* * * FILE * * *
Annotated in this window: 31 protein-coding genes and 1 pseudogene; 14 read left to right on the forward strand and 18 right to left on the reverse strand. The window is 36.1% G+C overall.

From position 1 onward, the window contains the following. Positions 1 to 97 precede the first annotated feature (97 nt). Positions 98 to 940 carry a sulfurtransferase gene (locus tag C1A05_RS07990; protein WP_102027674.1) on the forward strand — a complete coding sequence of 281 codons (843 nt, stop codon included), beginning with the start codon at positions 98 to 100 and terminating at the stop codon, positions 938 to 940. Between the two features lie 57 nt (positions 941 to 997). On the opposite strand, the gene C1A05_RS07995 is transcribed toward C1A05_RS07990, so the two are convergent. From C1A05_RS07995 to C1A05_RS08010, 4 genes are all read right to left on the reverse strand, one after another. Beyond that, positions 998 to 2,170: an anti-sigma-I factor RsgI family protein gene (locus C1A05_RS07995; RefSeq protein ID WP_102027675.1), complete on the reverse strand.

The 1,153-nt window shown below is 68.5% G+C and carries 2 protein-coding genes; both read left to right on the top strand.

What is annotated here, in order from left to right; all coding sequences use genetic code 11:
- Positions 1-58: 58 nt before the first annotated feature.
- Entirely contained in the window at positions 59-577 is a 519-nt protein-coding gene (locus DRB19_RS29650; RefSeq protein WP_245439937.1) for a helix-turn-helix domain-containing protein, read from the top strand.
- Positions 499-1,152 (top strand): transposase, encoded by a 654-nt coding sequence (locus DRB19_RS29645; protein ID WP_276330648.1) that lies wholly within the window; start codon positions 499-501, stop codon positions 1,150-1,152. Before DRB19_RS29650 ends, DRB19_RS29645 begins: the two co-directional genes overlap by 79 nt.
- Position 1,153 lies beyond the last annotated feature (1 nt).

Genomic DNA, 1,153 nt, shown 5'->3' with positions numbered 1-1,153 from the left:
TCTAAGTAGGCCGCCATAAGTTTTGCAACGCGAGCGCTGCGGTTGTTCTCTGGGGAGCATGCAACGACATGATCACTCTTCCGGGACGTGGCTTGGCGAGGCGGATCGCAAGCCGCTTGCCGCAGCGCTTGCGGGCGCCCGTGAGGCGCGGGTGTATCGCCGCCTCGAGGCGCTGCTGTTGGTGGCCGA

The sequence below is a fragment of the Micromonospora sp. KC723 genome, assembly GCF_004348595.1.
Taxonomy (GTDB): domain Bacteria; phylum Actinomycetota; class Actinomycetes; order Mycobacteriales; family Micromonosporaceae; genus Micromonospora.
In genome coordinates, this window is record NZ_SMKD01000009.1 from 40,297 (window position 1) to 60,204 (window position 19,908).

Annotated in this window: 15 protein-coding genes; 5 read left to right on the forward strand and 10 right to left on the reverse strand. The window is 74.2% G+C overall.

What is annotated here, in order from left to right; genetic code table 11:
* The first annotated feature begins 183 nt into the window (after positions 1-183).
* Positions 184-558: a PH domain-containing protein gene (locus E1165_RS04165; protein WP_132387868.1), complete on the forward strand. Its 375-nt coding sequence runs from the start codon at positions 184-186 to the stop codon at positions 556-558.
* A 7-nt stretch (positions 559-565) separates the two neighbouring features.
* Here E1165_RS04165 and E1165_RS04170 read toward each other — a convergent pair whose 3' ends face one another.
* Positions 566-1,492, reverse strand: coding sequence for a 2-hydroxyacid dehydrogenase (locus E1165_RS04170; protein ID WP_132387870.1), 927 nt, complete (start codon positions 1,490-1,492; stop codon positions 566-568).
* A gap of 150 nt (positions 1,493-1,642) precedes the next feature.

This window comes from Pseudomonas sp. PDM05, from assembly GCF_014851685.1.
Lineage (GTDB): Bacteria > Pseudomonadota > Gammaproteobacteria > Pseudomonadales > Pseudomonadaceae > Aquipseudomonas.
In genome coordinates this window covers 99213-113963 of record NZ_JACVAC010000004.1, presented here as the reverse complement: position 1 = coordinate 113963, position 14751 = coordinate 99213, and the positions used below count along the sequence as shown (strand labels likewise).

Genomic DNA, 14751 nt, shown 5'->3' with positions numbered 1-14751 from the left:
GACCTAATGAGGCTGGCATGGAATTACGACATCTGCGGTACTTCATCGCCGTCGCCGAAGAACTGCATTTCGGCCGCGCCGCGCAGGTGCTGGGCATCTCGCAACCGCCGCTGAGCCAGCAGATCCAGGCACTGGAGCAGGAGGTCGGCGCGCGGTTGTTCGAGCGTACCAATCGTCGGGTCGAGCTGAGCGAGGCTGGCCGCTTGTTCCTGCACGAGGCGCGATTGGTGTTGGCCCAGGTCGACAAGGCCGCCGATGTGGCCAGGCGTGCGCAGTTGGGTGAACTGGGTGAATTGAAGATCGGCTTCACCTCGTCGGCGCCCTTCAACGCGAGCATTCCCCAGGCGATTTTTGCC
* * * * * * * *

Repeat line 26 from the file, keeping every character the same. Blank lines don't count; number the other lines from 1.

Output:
GACCTAATGAGGCTGGCATGGAATTACGACATCTGCGGTACTTCATCGCCGTCGCCGAAGAACTGCATTTCGGCCGCGCCGCGCAGGTGCTGGGCATCTCGCAACCGCCGCTGAGCCAGCAGATCCAGGCACTGGAGCAGGAGGTCGGCGCGCGGTTGTTCGAGCGTACCAATCGTCGGGTCGAGCTGAGCGAGGCTGGCCGCTTGTTCCTGCACGAGGCGCGATTGGTGTTGGCCCAGGTCGACAAGGCCGCCGATGTGGCCAGGCGTGCGCAGTTGGGTGAACTGGGTGAATTGAAGATCGGCTTCACCTCGTCGGCGCCCTTCAACGCGAGCATTCCCCAGGCGATTTTTGCC